stage, yet so near, that the audience hear Clytemnestra crying out to Ægysthus for help, and to her son for mercy: while Electra her daughter, and a princess, (both of them characters that ought to have appeared with more decency,) stands upon the stage, and encourages her brother in the parricide. What horror does this not raise! Clytemnestra was a wicked woman, and had deserved to die; nay, in the truth of the story, she was killed by her own son; but to represent an action of this kind on the stage, is certainly an offence against those rules of manners proper to the persons, that ought to be observed there. On the contrary, let us only look a little on the conduct of Shakspeare. Hamlet is represented with the same piety towards his father, and resolution to revenge his death, as Orestes; he has the same abhorrence for his mother's guilt, which, to provoke him the more, is heightened by incest : but it is with wonderful art and justness of judgment, that the poet restrains him from doing violence to his mother. To prevent any thing of that kind, he makes his father's ghost forbid that part of vengeance :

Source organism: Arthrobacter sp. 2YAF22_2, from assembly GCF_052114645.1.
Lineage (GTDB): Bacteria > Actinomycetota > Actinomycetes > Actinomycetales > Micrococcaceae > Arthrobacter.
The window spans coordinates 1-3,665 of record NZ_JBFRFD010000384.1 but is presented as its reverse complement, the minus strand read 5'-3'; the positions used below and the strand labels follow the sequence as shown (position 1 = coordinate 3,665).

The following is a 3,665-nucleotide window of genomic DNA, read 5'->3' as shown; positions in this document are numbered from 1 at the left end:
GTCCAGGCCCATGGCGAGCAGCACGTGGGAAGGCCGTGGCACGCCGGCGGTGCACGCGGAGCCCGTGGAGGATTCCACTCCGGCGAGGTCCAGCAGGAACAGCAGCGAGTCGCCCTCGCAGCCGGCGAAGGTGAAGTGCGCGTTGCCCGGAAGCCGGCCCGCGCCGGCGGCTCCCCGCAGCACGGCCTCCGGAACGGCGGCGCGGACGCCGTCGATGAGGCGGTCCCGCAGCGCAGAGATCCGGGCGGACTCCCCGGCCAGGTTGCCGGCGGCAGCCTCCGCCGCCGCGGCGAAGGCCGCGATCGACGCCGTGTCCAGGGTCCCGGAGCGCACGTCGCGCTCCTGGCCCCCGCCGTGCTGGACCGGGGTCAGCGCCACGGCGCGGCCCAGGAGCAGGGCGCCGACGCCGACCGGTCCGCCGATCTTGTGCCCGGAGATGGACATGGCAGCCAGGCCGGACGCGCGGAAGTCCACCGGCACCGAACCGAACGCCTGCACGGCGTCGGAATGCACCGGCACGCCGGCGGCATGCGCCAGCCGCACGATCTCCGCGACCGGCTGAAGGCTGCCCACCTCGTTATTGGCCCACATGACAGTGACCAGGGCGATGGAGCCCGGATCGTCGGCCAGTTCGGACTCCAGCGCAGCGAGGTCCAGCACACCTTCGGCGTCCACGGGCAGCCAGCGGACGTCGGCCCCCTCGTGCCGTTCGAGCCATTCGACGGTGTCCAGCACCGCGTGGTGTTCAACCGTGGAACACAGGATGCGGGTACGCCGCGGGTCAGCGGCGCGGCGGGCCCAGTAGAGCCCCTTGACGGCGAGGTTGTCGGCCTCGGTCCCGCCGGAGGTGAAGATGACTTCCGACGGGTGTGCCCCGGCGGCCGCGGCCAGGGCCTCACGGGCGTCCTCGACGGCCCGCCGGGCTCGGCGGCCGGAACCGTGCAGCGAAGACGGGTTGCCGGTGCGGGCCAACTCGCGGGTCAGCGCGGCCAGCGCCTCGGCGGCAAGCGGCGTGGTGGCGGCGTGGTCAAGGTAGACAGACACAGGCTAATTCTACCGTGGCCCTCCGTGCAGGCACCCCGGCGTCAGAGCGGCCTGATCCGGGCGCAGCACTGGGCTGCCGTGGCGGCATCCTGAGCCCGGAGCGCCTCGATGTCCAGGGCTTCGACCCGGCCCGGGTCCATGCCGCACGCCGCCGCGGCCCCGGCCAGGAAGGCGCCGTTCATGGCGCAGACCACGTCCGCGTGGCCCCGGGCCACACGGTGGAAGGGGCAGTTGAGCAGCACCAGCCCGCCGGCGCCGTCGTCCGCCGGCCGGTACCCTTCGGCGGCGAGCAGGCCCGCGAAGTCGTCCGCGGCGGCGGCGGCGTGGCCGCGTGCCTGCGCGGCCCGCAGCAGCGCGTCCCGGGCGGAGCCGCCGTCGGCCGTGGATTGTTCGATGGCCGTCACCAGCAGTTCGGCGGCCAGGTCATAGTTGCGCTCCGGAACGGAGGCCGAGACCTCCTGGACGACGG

“ But howsoever thou pursu'st this act,

Taint not thy mind, nor let thy soul contrive
Against thy mother aught; leave her to heav'n,
And to those thorns that in her bosom lodge,
To prick and sting her.”

This is to distinguish rightly between horror and terror. The latter is a proper passion of tragedy, but the former ought always to be carefully avoided. And certainly no dramatick writer ever succeeded

better in raising terror in the minds of an audience than Shakspeare has done. The whole tragedy of Macbeth, but more especially the scene where the king is murdered, in the second act, as well as this play, is a noble proof of that manly spirit with which he writ; and both show how powerful he was, in giving the strongest motions to our souls that they are capable of. I cannot leave Hamlet, without taking notice of the advantage with which we have seen this masterpiece of Shakspeare distinguish itself upon the stage, by Mr. Betterton's fine performance of that part. A man, who though he had no other good qualities, as he has a great many, must have made his way into the esteem of all men of letters, by this only excellency. No man is better acquainted with Shakspeare's manner of expression, and indeed he has studied him so well, and is so much a master of him, that whatever part of his he performs, he does it as if it had been written on purpose for him, and that the author had exactly conceived it as he plays it. I must own a particular obligation to him, for the most considerable part of the passages relating to this life, which I have here transmitted the publick; his veneration for the memory of Shakspeare having engaged him to make a journey into Warwickshire, on purpose to gather up what remains he could, of a name for which he had so great a veneration.